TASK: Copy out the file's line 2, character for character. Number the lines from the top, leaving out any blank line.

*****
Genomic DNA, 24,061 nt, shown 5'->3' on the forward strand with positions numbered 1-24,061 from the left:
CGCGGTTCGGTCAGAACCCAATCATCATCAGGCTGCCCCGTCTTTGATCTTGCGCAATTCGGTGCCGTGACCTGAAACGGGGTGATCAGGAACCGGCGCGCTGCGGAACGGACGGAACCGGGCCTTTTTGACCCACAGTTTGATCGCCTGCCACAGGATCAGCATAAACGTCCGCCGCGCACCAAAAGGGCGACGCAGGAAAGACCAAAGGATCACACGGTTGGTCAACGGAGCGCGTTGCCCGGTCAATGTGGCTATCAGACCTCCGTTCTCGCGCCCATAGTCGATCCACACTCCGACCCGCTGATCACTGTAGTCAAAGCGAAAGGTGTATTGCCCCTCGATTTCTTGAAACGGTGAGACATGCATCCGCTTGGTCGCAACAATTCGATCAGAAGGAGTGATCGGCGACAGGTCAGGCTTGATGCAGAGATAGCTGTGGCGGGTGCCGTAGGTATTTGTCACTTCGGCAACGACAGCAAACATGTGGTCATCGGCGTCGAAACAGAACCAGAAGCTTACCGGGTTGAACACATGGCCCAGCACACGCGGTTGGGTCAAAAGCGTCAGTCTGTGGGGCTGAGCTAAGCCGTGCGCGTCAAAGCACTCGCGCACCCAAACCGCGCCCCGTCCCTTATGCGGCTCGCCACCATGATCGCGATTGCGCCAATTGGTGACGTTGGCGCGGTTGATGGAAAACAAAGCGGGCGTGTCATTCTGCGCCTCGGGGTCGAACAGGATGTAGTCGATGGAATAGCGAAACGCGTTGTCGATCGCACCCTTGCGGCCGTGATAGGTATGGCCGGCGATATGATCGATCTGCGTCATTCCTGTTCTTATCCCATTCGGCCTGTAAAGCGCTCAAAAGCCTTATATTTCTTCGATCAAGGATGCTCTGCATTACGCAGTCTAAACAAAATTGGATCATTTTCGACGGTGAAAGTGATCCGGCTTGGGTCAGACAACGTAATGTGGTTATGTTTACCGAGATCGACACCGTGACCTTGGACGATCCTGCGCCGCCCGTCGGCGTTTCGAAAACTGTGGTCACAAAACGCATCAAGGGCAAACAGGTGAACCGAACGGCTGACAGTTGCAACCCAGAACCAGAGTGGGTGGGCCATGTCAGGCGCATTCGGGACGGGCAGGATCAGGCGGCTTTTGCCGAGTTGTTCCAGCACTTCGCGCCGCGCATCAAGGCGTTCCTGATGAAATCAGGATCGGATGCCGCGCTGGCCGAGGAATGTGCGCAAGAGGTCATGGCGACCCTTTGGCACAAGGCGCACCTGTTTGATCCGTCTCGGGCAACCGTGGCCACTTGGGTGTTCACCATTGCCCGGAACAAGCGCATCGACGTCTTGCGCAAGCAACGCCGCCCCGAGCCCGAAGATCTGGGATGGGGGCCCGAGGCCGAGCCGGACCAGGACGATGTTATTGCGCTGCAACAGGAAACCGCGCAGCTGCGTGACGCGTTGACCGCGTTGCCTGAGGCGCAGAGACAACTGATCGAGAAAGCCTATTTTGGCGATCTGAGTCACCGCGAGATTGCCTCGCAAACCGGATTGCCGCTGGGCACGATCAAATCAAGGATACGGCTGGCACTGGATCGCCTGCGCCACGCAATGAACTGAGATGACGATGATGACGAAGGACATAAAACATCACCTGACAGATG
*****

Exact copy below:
CGCGGTTCGGTCAGAACCCAATCATCATCAGGCTGCCCCGTCTTTGATCTTGCGCAATTCGGTGCCGTGACCTGAAACGGGGTGATCAGGAACCGGCGCGCTGCGGAACGGACGGAACCGGGCCTTTTTGACCCACAGTTTGATCGCCTGCCACAGGATCAGCATAAACGTCCGCCGCGCACCAAAAGGGCGACGCAGGAAAGACCAAAGGATCACACGGTTGGTCAACGGAGCGCGTTGCCCGGTCAATGTGGCTATCAGACCTCCGTTCTCGCGCCCATAGTCGATCCACACTCCGACCCGCTGATCACTGTAGTCAAAGCGAAAGGTGTATTGCCCCTCGATTTCTTGAAACGGTGAGACATGCATCCGCTTGGTCGCAACAATTCGATCAGAAGGAGTGATCGGCGACAGGTCAGGCTTGATGCAGAGATAGCTGTGGCGGGTGCCGTAGGTATTTGTCACTTCGGCAACGACAGCAAACATGTGGTCATCGGCGTCGAAACAGAACCAGAAGCTTACCGGGTTGAACACATGGCCCAGCACACGCGGTTGGGTCAAAAGCGTCAGTCTGTGGGGCTGAGCTAAGCCGTGCGCGTCAAAGCACTCGCGCACCCAAACCGCGCCCCGTCCCTTATGCGGCTCGCCACCATGATCGCGATTGCGCCAATTGGTGACGTTGGCGCGGTTGATGGAAAACAAAGCGGGCGTGTCATTCTGCGCCTCGGGGTCGAACAGGATGTAGTCGATGGAATAGCGAAACGCGTTGTCGATCGCACCCTTGCGGCCGTGATAGGTATGGCCGGCGATATGATCGATCTGCGTCATTCCTGTTCTTATCCCATTCGGCCTGTAAAGCGCTCAAAAGCCTTATATTTCTTCGATCAAGGATGCTCTGCATTACGCAGTCTAAACAAAATTGGATCATTTTCGACGGTGAAAGTGATCCGGCTTGGGTCAGACAACGTAATGTGGTTATGTTTACCGAGATCGACACCGTGACCTTGGACGATCCTGCGCCGCCCGTCGGCGTTTCGAAAACTGTGGTCACAAAACGCATCAAGGGCAAACAGGTGAACCGAACGGCTGACAGTTGCAACCCAGAACCAGAGTGGGTGGGCCATGTCAGGCGCATTCGGGACGGGCAGGATCAGGCGGCTTTTGCCGAGTTGTTCCAGCACTTCGCGCCGCGCATCAAGGCGTTCCTGATGAAATCAGGATCGGATGCCGCGCTGGCCGAGGAATGTGCGCAAGAGGTCATGGCGACCCTTTGGCACAAGGCGCACCTGTTTGATCCGTCTCGGGCAACCGTGGCCACTTGGGTGTTCACCATTGCCCGGAACAAGCGCATCGACGTCTTGCGCAAGCAACGCCGCCCCGAGCCCGAAGATCTGGGATGGGGGCCCGAGGCCGAGCCGGACCAGGACGATGTTATTGCGCTGCAACAGGAAACCGCGCAGCTGCGTGACGCGTTGACCGCGTTGCCTGAGGCGCAGAGACAACTGATCGAGAAAGCCTATTTTGGCGATCTGAGTCACCGCGAGATTGCCTCGCAAACCGGATTGCCGCTGGGCACGATCAAATCAAGGATACGGCTGGCACTGGATCGCCTGCGCCACGCAATGAACTGAGATGACGATGATGACGAAGGACATAAAACATCACCTGACAGATG